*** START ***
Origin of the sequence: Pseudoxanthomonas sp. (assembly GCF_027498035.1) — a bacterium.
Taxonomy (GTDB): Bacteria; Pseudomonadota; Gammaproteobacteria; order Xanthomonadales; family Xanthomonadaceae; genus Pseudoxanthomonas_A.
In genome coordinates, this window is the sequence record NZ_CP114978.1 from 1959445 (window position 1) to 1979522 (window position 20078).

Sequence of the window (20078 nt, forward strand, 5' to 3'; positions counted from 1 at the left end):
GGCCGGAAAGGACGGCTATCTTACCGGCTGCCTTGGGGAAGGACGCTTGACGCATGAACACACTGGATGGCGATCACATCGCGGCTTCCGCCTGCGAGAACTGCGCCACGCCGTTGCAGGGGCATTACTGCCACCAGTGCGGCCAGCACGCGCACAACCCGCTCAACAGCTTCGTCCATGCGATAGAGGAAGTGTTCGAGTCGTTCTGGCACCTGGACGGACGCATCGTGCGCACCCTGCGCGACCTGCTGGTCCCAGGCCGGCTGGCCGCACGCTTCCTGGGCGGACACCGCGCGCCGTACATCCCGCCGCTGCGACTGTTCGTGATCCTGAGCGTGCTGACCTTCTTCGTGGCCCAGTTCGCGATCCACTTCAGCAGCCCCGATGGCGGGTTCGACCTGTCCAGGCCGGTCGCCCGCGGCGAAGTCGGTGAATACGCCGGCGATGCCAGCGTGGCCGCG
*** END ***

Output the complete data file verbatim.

Origin of the sequence: Pseudoxanthomonas sp. (assembly GCF_027498035.1) — a bacterium.
Taxonomy (GTDB): Bacteria; Pseudomonadota; Gammaproteobacteria; order Xanthomonadales; family Xanthomonadaceae; genus Pseudoxanthomonas_A.
In genome coordinates, this window is the sequence record NZ_CP114978.1 from 1959445 (window position 1) to 1979522 (window position 20078).

Sequence of the window (20078 nt, forward strand, 5' to 3'; positions counted from 1 at the left end):
GGCCGGAAAGGACGGCTATCTTACCGGCTGCCTTGGGGAAGGACGCTTGACGCATGAACACACTGGATGGCGATCACATCGCGGCTTCCGCCTGCGAGAACTGCGCCACGCCGTTGCAGGGGCATTACTGCCACCAGTGCGGCCAGCACGCGCACAACCCGCTCAACAGCTTCGTCCATGCGATAGAGGAAGTGTTCGAGTCGTTCTGGCACCTGGACGGACGCATCGTGCGCACCCTGCGCGACCTGCTGGTCCCAGGCCGGCTGGCCGCACGCTTCCTGGGCGGACACCGCGCGCCGTACATCCCGCCGCTGCGACTGTTCGTGATCCTGAGCGTGCTGACCTTCTTCGTGGCCCAGTTCGCGATCCACTTCAGCAGCCCCGATGGCGGGTTCGACCTGTCCAGGCCGGTCGCCCGCGGCGAAGTCGGTGAATACGCCGGCGATGCCAGCGTGGCCGCG